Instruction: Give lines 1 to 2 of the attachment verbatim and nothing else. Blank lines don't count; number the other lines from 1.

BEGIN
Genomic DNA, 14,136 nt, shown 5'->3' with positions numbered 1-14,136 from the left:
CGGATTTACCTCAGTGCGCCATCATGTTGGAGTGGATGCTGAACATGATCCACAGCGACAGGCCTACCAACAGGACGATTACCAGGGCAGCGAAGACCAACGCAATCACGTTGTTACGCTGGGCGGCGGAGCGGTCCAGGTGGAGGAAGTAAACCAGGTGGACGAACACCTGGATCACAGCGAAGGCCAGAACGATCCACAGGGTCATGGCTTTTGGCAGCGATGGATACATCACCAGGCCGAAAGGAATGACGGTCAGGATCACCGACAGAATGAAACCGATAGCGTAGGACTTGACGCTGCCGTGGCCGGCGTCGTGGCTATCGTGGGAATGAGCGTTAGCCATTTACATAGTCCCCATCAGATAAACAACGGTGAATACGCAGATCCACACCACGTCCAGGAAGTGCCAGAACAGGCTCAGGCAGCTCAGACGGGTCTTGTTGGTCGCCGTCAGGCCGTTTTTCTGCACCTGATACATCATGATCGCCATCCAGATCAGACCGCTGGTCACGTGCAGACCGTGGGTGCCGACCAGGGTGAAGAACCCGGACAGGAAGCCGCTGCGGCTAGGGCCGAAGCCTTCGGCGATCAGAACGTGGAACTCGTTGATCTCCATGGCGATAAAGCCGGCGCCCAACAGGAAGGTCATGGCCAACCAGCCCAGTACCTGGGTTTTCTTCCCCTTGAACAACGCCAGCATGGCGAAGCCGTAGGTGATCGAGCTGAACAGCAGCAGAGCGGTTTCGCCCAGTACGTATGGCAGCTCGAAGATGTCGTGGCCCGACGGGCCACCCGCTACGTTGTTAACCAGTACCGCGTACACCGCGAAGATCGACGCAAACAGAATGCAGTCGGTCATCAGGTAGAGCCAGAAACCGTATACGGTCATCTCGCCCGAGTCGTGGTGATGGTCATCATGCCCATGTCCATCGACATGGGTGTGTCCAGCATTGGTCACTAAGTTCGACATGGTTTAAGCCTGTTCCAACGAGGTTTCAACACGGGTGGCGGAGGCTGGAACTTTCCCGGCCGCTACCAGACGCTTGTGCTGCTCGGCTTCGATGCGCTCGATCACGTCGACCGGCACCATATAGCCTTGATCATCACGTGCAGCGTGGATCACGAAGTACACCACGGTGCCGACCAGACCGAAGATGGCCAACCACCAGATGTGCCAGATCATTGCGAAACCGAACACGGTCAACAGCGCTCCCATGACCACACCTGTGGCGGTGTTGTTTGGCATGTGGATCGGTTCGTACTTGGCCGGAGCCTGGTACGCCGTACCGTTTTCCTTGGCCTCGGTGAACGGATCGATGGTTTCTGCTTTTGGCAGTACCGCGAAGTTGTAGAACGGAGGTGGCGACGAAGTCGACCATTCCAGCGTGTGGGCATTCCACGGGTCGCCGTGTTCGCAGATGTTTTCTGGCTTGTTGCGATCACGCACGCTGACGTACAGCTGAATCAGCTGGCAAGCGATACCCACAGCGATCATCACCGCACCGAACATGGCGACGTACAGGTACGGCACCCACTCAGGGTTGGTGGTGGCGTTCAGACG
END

Genomic DNA, 14,136 nt, shown 5'->3' with positions numbered 1-14,136 from the left:
CGGATTTACCTCAGTGCGCCATCATGTTGGAGTGGATGCTGAACATGATCCACAGCGACAGGCCTACCAACAGGACGATTACCAGGGCAGCGAAGACCAACGCAATCACGTTGTTACGCTGGGCGGCGGAGCGGTCCAGGTGGAGGAAGTAAACCAGGTGGACGAACACCTGGATCACAGCGAAGGCCAGAACGATCCACAGGGTCATGGCTTTTGGCAGCGATGGATACATCACCAGGCCGAAAGGAATGACGGTCAGGATCACCGACAGAATGAAACCGATAGCGTAGGACTTGACGCTGCCGTGGCCGGCGTCGTGGCTATCGTGGGAATGAGCGTTAGCCATTTACATAGTCCCCATCAGATAAACAACGGTGAATACGCAGATCCACACCACGTCCAGGAAGTGCCAGAACAGGCTCAGGCAGCTCAGACGGGTCTTGTTGGTCGCCGTCAGGCCGTTTTTCTGCACCTGATACATCATGATCGCCATCCAGATCAGACCGCTGGTCACGTGCAGACCGTGGGTGCCGACCAGGGTGAAGAACCCGGACAGGAAGCCGCTGCGGCTAGGGCCGAAGCCTTCGGCGATCAGAACGTGGAACTCGTTGATCTCCATGGCGATAAAGCCGGCGCCCAACAGGAAGGTCATGGCCAACCAGCCCAGTACCTGGGTTTTCTTCCCCTTGAACAACGCCAGCATGGCGAAGCCGTAGGTGATCGAGCTGAACAGCAGCAGAGCGGTTTCGCCCAGTACGTATGGCAGCTCGAAGATGTCGTGGCCCGACGGGCCACCCGCTACGTTGTTAACCAGTACCGCGTACACCGCGAAGATCGACGCAAACAGAATGCAGTCGGTCATCAGGTAGAGCCAGAAACCGTATACGGTCATCTCGCCCGAGTCGTGGTGATGGTCATCATGCCCATGTCCATCGACATGGGTGTGTCCAGCATTGGTCACTAAGTTCGACATGGTTTAAGCCTGTTCCAACGAGGTTTCAACACGGGTGGCGGAGGCTGGAACTTTCCCGGCCGCTACCAGACGCTTGTGCTGCTCGGCTTCGATGCGCTCGATCACGTCGACCGGCACCATATAGCCTTGATCATCACGTGCAGCGTGGATCACGAAGTACACCACGGTGCCGACCAGACCGAAGATGGCCAACCACCAGATGTGCCAGATCATTGCGAAACCGAACACGGTCAACAGCGCTCCCATGACCACACCTGTGGCGGTGTTGTTTGGCATGTGGATCGGTTCGTACTTGGCCGGAGCCTGGTACGCCGTACCGTTTTCCTTGGCCTCGGTGAACGGATCGATGGTTTCTGCTTTTGGCAGTACCGCGAAGTTGTAGAACGGAGGTGGCGACGAAGTCGACCATTCCAGCGTGTGGGCATTCCACGGGTCGCCGTGTTCGCAGATGTTTTCTGGCTTGTTGCGATCACGCACGCTGACGTACAGCTGAATCAGCTGGCAAGCGATACCCACAGCGATCATCACCGCACCGAACATGGCGACGTACAGGTACGGCACCCACTCAGGGTTGGTGGTGGCGTTCAGACG